I love reading my Wall Street Journal Monday through Saturday. It’s the best newspaper still going in America.
However, while the WSJ presents stories which are often not reported well in other papers, it—like rest of the MSM—is hopeless on the key trend affecting our country: immigration.
Latest example: Immigrants Are Still Fitting In, [Subscriber link, or PDF here.]by its notorious immigration enthusiast Miriam Jordan, (November 14th) boosting a report from the open border wing of New York’s Manhattan Institute and from the liberal Center for American Progress (which doesn’t have an immigration patriot wing):
“The stalemate in Congress over fixing the nation's broken immigration system and a spate of state laws to curb illegal immigration might suggest the U.S. is doing a poor job of integrating newcomers.
“New studies by scholars from both liberal and conservative think tanks conclude that members of the great wave of contemporary immigration, who flocked here in the 1990s, are integrating into U.S. society at a healthy clip and are more assimilated than their brethren in other countries.
“The U.S. today is home to 40 million foreign-born residents, the most ever, a number that includes people here illegally after sneaking across the border and those with legal status, who hold a green card or are citizens.”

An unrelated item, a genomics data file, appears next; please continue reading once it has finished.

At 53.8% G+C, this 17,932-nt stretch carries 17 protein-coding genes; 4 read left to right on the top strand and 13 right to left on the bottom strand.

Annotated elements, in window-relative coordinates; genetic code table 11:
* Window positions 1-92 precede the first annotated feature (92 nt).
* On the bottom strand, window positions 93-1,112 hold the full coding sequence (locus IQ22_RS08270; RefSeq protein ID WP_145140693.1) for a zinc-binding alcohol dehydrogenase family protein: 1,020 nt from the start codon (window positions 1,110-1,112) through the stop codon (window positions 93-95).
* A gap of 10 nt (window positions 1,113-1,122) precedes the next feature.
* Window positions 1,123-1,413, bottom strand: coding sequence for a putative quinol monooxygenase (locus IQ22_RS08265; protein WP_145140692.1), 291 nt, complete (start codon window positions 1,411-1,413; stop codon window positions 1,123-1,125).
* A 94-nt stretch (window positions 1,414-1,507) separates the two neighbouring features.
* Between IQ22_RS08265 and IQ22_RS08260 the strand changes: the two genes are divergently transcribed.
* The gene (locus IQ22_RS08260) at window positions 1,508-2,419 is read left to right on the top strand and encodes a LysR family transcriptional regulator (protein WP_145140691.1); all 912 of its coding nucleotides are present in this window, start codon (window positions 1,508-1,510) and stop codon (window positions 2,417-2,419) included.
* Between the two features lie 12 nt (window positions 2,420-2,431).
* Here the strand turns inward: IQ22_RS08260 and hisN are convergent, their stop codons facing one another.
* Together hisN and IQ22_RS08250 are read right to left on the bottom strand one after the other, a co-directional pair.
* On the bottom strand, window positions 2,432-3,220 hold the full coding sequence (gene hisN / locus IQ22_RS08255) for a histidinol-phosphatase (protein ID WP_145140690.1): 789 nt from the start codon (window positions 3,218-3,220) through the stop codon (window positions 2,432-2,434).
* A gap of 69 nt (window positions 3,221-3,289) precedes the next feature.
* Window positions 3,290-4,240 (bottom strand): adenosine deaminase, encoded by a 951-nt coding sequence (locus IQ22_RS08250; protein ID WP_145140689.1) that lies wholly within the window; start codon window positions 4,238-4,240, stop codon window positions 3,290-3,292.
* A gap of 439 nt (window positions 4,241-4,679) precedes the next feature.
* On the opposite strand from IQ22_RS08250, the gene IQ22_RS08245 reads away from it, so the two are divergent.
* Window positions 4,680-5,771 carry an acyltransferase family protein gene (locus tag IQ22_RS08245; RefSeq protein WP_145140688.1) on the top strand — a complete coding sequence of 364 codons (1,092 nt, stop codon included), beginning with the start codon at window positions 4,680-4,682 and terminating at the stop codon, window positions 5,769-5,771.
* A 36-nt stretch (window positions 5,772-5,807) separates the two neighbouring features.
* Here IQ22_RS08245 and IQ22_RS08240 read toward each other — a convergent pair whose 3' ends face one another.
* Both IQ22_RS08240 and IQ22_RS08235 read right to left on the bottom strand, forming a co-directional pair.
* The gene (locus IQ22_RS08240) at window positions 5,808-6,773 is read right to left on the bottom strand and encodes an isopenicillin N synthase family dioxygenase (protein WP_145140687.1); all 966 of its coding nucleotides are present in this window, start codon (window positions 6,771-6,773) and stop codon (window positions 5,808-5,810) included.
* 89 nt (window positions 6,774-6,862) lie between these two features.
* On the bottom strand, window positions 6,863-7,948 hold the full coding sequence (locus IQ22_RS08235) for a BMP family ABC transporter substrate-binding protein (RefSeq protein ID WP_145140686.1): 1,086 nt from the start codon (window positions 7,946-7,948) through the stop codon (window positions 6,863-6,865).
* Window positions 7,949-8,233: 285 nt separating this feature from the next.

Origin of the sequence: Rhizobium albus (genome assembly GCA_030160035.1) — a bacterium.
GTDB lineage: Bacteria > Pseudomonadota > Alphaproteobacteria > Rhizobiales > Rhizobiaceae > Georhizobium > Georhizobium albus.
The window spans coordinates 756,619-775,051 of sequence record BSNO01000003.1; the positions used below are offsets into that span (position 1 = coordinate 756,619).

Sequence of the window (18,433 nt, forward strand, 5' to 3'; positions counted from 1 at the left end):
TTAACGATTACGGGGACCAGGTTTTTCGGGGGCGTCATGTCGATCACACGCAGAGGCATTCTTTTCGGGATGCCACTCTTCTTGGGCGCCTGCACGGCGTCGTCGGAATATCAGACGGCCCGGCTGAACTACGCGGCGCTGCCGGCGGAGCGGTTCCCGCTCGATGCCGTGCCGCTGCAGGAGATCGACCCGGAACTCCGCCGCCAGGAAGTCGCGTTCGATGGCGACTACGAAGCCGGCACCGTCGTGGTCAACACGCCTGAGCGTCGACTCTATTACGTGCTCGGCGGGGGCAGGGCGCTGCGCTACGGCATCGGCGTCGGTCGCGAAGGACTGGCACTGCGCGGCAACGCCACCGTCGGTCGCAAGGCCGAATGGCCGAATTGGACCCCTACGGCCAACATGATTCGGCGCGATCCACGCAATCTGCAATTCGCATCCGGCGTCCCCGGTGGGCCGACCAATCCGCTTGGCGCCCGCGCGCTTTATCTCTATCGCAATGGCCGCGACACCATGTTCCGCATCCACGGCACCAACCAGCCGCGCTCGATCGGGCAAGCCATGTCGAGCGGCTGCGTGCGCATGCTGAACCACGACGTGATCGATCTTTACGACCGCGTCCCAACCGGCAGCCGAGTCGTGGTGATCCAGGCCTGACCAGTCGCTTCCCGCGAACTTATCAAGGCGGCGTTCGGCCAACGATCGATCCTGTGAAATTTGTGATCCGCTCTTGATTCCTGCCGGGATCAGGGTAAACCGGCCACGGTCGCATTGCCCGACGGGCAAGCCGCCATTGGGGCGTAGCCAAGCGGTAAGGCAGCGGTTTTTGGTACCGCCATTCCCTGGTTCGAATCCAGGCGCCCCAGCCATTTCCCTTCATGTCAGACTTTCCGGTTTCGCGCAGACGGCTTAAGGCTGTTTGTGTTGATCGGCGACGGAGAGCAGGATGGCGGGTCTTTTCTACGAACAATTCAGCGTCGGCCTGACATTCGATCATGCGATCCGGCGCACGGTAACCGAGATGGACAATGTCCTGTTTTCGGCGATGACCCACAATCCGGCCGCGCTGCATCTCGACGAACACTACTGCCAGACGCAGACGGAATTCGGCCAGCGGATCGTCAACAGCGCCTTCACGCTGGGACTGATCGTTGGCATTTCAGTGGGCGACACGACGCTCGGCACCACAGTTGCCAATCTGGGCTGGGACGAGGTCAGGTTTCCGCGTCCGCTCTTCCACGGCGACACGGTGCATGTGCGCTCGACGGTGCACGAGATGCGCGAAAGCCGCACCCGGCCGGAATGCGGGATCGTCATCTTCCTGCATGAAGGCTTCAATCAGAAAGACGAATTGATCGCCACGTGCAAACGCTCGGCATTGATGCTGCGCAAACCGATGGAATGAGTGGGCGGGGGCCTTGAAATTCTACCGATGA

Whoa. Stop! This assumes that the present overload of people in the US (and in the world) is okay.
But anyone not intimidated by the unrelenting calls for more “growth” must feel queasy watching the dazzling array of construction projects springing up like mushrooms, clogging our roads, deforesting our environment and making everyday life in the USA more complex, expensive and unlivable.
At least the title of Jordan’s piece implies a growing tightness–“Still Fitting In”–as if what matters is squeezing in the last poor soul who has not yet gotten here yet!
What on earth are we thinking? Of course, I am pleased that many immigrants are adapting to America, although long experience with immigration enthusiasts makes me skeptical. Thus the California authors conclude that that decade's arrivals, who hail mainly from Latin America and Asia, made consistent progress toward social and economic integration—until the recent recession.
“In a study to be released this week, titled ‘Assimilation Tomorrow,’ demographers Dowell Myers and John Pitkin of the University of Southern California track advances made by immigrants 20 years of age and older who arrived in the 1990s, based on the patterns of earlier waves who had been here a comparable amount of time and factoring in the recession.
"‘After 2006, they were bumped down a little bit but not back to the level of 2000,’ says Mr. Myers, whose research was conducted in partnership with the liberal Center for American Progress and funded by the MacArthur Foundation. ‘We assume they will resume the upward trajectory when the recession comes to an end.’
That’s some assumption. And just read the rest of this paean to peon infiltration: